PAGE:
Slavonic Dances, Opp.46 & 72 [selection]
Piano Trio quasi una ballata, Op.27
String Quartet No.1 (The Kreutzer Sonata)
String Quintet in E flat, Op.97
Clarinet Quintet in B minor, Op.115
The Nash Ensemble [Ian Brown & Simon Crawford-Phillips (piano), Marianne Thorsen & Malin Broman (violins), Lawrence Power & Philip Dukes (violas), Paul Watkins (cello) & Richard Hosford (clarinet)]
Reviewed by: Douglas Cooksey
Reviewed: 7 February, 2009
Venue: Wigmore Hall, London
The culmination of the Nash Ensemble’s seven-part series “From My Homeland”, this double-helping rounded off an imaginatively planned traversal of 19th- and early-20th-century Czech music. Besides the expected Dvořák, Janáček, Suk, Smetana, Martinů and Novák, the sequence has also included several pieces by Brahms, co-opted because of his relationship with Dvořák. The sequence has been particularly valuable for mixing the well-known and the less familiar.
What ultimately turned out to be an exceptional evening got off to a slightly prosaic start (an early-evening recital) with penny-plain performances of three Slavonic Dances in their four-handed versions from Ian Brown and Simon Crawford-Phillips, the best of the group being the slow and melancholy Opus 72/Number 2, a Lachian processional dance, a starodávny.
Much better followed with Paul Watkins’s account of the three-movement Fairy Tale (for cello and piano) with its unusual pizzicato opening. Watkins made the most of Janáček’s abrupt juxtapositions of short pithy utterances and soaring lyricism, the central movement in particular having an intensity and ecstatic quality not.
Best of all was Novák’s seldom-performed Piano Trio with its arresting opening and demanding piano part. Its rapidly changing moods – an arresting, tragic opening, quicksilver skittish scherzo and impassioned finale – drew a highly convincing response from Marianne Thorsen, Watkins and Brown (although Novák’s demanding piano-writing could perhaps have done with greater depth of sound than Brown was able to bring to it). Nonetheless, this was an impressive outing for a work that – at around 16 minutes – is difficult to position in most conventional chamber-music programmes.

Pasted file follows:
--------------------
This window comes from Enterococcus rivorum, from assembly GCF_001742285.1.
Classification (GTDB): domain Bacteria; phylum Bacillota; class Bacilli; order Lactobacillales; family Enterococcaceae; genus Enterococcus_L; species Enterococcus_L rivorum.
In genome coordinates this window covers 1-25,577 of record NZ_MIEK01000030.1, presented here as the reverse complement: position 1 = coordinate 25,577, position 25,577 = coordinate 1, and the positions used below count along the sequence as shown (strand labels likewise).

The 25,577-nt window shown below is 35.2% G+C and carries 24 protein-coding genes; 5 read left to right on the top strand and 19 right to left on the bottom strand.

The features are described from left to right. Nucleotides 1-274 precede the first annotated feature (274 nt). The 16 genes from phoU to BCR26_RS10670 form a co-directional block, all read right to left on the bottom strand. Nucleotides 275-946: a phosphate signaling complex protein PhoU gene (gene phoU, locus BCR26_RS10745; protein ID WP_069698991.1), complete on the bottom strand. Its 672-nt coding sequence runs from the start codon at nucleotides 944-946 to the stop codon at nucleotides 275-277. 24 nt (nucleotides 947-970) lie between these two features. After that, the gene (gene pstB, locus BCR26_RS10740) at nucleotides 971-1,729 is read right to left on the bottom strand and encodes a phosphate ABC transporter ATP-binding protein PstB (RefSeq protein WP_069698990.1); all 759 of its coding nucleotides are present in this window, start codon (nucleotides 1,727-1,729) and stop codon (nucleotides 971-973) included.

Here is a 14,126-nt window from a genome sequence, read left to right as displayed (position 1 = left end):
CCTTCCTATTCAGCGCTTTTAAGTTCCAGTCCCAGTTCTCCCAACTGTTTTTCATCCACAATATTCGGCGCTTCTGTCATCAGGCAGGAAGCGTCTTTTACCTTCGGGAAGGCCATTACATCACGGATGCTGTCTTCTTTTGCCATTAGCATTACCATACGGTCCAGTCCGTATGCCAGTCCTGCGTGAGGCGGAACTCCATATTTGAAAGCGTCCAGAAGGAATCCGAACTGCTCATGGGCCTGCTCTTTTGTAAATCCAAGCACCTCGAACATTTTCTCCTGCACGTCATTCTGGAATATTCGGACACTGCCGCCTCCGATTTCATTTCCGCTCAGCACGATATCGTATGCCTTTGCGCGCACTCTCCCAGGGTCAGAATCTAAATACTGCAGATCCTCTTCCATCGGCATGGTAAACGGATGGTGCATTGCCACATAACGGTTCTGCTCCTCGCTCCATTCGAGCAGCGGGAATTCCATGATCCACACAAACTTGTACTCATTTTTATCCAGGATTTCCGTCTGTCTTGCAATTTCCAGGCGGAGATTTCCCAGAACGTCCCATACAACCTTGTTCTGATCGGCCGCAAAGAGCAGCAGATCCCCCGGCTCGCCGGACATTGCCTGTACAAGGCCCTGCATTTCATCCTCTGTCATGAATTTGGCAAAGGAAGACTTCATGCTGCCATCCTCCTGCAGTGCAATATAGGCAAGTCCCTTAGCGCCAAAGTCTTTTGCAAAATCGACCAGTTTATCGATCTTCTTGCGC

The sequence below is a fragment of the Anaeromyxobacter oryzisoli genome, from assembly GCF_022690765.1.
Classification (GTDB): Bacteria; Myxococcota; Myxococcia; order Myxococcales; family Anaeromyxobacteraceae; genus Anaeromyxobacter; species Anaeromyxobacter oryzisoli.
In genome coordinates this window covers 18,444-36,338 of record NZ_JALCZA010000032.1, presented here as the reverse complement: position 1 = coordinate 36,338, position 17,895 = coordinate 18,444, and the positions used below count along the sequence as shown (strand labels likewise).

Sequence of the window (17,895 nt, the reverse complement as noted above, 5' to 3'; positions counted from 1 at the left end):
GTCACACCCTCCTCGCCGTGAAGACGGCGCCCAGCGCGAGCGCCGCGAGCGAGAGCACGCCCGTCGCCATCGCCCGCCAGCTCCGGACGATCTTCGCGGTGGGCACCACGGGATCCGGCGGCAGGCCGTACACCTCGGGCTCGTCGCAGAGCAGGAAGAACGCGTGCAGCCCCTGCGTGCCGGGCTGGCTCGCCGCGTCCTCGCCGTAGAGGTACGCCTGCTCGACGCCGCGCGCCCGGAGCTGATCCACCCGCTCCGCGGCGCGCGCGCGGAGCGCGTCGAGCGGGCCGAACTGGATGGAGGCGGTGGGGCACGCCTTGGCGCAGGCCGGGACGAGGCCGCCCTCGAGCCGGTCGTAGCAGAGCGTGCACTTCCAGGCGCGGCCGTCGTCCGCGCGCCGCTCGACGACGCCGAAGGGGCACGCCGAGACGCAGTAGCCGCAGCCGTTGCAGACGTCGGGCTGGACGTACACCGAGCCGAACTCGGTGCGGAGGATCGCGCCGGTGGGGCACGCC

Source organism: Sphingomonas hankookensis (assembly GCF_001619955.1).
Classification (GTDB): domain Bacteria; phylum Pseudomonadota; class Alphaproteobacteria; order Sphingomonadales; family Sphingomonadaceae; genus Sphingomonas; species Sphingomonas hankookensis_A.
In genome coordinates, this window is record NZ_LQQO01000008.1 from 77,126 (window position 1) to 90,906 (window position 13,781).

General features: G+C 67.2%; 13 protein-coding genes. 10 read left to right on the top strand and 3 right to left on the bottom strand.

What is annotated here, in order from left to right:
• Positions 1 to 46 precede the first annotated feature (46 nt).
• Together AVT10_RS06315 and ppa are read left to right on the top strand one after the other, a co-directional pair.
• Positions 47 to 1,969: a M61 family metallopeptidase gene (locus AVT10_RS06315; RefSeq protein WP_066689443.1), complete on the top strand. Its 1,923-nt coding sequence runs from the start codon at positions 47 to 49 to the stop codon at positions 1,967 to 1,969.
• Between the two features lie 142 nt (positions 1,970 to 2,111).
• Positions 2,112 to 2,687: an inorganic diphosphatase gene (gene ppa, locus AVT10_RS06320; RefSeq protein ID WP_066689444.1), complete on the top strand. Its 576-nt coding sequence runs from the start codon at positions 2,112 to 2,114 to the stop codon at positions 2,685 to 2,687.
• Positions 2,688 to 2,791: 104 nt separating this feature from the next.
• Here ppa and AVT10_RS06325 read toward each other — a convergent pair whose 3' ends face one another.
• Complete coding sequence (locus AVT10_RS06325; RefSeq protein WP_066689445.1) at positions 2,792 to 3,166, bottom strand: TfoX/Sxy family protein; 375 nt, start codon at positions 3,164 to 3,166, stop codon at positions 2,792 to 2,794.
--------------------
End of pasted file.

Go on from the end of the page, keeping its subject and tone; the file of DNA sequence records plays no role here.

The evening’s main concert opened with a hugely impressive account of Janáček’s The Kreutzer Sonata (after Tolstoy). For all its familiarity, this is a difficult work to bring off. Many long-established quartets fail with this extreme music because they attempt to shoehorn it into conventional notions and end up prettifying the music rather than releasing its extraordinary vehemence. Where the Nash Ensemble players succeeded brilliantly was precisely because the four players – Marianne Thorsen, Malin Broman (Leader of the Swedish Radio Orchestra), Lawrence Power and Paul Watkins (an aspiring conductor) – are all such strong individual personalities. They attacked this music with rare abandon, caution thrown to the winds, releasing its full febrile intensity as well as realising those abrupt moments of stillness and reflection.
Dvořák’s String Quintet (Opus 97), is one of his ‘American’ works (composed in Spillsville, Iowa) contains much wonderful music (only the finale slightly disappoints by dint of repetition). It has doubtless suffered a degree of neglect by comparison with its more famous neighbour, the ‘American’ String Quartet, composed the previous month. With two violas instead of two cellos, the Quintet is joyous life-affirming music with an exuberant scherzo where the world of “Campdown Races” never seems far away. However, it also touches on deeper things – the Larghetto is almost Beethovenian in its gravitas – and it received a sure-footed affectionate performance, Paul Watkins especially eloquent in the slow movement.
Richard Hosford (Principal of the BBC Symphony Orchestra) joined for Brahms’s Clarinet Quintet. Slightly retiring in demeanour, Hosford may lack the recognition of some of his more flamboyant peers, but this was a remarkably satisfying and complete account. For just a few moments at the outset it sounded as if we were listening to a string quartet with clarinet obbligato, such was the almost orchestral power of the strings, but quickly the playing settled. Rightly, this was a reading of introspection – the becalmed moments especially expressive – and there was subtlety in abundance (Thorsen’s caressing exchanges with Hosford in the slow movement being notable). Seldom either has one heard such a perfect emotional balance between the movements or that deeply moving sense of a journey completed at the work’s close.